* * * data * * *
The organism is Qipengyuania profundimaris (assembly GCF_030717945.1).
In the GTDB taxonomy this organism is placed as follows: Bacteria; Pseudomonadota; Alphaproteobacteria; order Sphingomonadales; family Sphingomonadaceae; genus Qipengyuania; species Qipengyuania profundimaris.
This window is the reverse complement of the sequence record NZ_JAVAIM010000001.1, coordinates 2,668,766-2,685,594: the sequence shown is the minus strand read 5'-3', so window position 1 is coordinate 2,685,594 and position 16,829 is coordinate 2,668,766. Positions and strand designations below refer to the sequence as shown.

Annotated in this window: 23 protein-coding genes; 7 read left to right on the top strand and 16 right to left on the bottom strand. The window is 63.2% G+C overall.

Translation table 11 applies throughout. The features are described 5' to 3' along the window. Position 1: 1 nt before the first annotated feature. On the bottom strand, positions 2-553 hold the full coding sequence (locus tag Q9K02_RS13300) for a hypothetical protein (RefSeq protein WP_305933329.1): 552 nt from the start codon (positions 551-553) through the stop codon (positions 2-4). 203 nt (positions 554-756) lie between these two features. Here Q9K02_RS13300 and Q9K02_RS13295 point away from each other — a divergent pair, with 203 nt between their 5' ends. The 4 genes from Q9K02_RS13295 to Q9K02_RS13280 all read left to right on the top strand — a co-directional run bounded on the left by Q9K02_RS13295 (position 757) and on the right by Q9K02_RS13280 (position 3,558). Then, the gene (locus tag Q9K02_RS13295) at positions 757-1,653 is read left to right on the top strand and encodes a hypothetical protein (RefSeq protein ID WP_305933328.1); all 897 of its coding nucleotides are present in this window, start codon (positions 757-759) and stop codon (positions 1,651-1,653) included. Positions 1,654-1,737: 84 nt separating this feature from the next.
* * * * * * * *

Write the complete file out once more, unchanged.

The organism is Qipengyuania profundimaris (assembly GCF_030717945.1).
In the GTDB taxonomy this organism is placed as follows: Bacteria; Pseudomonadota; Alphaproteobacteria; order Sphingomonadales; family Sphingomonadaceae; genus Qipengyuania; species Qipengyuania profundimaris.
This window is the reverse complement of the sequence record NZ_JAVAIM010000001.1, coordinates 2,668,766-2,685,594: the sequence shown is the minus strand read 5'-3', so window position 1 is coordinate 2,685,594 and position 16,829 is coordinate 2,668,766. Positions and strand designations below refer to the sequence as shown.

Annotated in this window: 23 protein-coding genes; 7 read left to right on the top strand and 16 right to left on the bottom strand. The window is 63.2% G+C overall.

Translation table 11 applies throughout. The features are described 5' to 3' along the window. Position 1: 1 nt before the first annotated feature. On the bottom strand, positions 2-553 hold the full coding sequence (locus tag Q9K02_RS13300) for a hypothetical protein (RefSeq protein WP_305933329.1): 552 nt from the start codon (positions 551-553) through the stop codon (positions 2-4). 203 nt (positions 554-756) lie between these two features. Here Q9K02_RS13300 and Q9K02_RS13295 point away from each other — a divergent pair, with 203 nt between their 5' ends. The 4 genes from Q9K02_RS13295 to Q9K02_RS13280 all read left to right on the top strand — a co-directional run bounded on the left by Q9K02_RS13295 (position 757) and on the right by Q9K02_RS13280 (position 3,558). Then, the gene (locus tag Q9K02_RS13295) at positions 757-1,653 is read left to right on the top strand and encodes a hypothetical protein (RefSeq protein ID WP_305933328.1); all 897 of its coding nucleotides are present in this window, start codon (positions 757-759) and stop codon (positions 1,651-1,653) included. Positions 1,654-1,737: 84 nt separating this feature from the next.